J 10 8 2
A 10 8 2
9 7 6
K Q 7 3
K J 5 4
K 4 3
A 9 7 2
A Q J 8 5 2
A K 7 6 3
9 6 5 4
10 8 3
One of Gee’s countless innovations in bidding and play is Roman leads, his refinement and extension of Roman discards. I can do no better than to quote his definitive treatment of the subject:
At the first occurrence of play in a suit,
a) Lead of the Ace asks partner for a count in the suit (Standard or Upside Down as agreed by partnership…)
b) Lead of any other honor shows presence of at least 1 more honor in the suit and asks partner to play according to Roman carding or discard as the case may be. I recommend highest of touching honors.
a) Lead of an odd card encourages partner to return in the suit being led. It tends to show at least an honor in the suit being played.
b) Lead of an even discard discourages partner to return in the suit being led. It tends to show lack of honor in that suit. A relatively high even card suggests a shift to a higher-ranking suit other than the trump suit. A relatively low even card suggests a shift to a lower-ranking suit other than the trump suit.
Got all that? (The two-letter alphabet is in the original.) Now let’s watch Roman leads in action.
E/W can make ten tricks in clubs but have no legitimate game. West takes a flyer at 3NT after East rebids his club suit, and indeed 3NT would make on a low heart lead. North, to his credit, chooses a spade instead, but playing Roman leads, which one?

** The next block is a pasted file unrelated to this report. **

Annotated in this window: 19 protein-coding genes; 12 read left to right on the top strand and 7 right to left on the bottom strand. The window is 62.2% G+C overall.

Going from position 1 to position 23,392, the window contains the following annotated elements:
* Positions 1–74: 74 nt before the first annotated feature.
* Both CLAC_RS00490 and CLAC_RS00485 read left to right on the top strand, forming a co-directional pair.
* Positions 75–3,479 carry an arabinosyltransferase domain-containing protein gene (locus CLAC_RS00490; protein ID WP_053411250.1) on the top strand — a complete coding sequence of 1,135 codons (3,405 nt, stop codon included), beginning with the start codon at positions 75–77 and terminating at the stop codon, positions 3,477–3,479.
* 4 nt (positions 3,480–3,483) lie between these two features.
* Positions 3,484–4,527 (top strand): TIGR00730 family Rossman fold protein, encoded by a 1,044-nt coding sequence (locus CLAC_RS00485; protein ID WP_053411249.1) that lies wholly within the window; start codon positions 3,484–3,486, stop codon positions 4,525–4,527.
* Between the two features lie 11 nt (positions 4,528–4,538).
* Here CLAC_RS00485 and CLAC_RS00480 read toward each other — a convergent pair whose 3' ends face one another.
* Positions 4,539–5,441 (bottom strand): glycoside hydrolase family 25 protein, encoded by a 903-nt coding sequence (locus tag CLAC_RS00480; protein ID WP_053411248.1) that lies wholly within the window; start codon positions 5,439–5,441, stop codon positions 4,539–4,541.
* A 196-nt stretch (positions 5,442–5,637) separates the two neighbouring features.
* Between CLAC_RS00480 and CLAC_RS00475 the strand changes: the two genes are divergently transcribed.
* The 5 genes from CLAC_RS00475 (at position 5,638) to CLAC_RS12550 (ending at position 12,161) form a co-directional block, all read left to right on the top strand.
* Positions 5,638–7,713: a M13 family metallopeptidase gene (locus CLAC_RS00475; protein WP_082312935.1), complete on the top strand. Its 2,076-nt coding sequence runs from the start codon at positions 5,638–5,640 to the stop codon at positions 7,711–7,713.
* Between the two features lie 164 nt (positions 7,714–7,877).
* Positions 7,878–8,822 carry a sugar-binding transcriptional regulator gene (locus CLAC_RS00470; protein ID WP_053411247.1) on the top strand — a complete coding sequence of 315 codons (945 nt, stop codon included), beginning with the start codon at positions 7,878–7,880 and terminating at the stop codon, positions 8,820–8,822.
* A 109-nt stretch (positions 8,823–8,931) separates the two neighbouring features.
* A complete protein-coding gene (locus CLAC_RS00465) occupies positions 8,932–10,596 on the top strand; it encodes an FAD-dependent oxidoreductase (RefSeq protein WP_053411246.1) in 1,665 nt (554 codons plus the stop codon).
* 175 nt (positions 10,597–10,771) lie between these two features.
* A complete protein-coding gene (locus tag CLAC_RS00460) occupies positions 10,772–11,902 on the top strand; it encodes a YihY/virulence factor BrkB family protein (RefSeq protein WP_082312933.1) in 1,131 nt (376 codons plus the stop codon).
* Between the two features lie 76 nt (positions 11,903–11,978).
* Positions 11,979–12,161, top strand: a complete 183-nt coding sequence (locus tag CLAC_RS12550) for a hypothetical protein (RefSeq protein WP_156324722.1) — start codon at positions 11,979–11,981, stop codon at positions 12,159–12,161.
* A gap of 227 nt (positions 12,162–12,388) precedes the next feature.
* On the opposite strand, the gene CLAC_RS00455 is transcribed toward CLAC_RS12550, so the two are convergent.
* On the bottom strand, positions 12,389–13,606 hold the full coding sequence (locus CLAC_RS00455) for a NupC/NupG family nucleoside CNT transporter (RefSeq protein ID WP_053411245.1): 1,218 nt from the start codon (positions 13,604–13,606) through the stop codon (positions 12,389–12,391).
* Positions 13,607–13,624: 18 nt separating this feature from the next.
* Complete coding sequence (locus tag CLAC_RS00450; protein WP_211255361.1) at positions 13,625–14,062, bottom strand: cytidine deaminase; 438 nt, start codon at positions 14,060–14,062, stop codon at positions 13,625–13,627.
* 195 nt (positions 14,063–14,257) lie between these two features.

The deuce discourages, denies — “tends to show lack of,” as Gee elegantly phrases it — an honor, and asks for a diamond. (Presumably clubs are out.) The eight or ten discourages, denies an honor, and asks for a heart. The jack shows a second honor, although it’s not entirely clear to me which one. Not the queen, certainly, since you’re supposed to lead highest of touching. The ace? The king?
Mini-Gee finally selects the deuce, which asks for the wrong suit in return — not that there’s a right one — and blocks the suit into the bargain. Declarer ducks in dummy (I would fly the queen and hope), and Gee wins the SK. Let’s pause and think the hand out along with him. We can see seven tricks in dummy. West has shown a balanced near-opener, and any possible diamond finesse is on, so there must be at least eight tricks in the minors, if not nine. Everything indicates that the defense needs to cash out. The question is, which major? You can continue the one your partner has led (admittedly with a discouraging card), in which you hold AKxxx, or shift to the one declarer has bid, and your partner has not signaled for, in which you hold 9xxx.
The choice is clear. Gee shifts to the H6. Declarer plays low, and North wins the HA. To some defenders this might indicate that declarer has another heart honor or two. North’s subsequent return of the S8 — a not very informative spot, but still, it is a spade — might even confirm it.
Gee wins the SK and shifts back to a heart.
It may be some time yet before the pupil surpasses the master.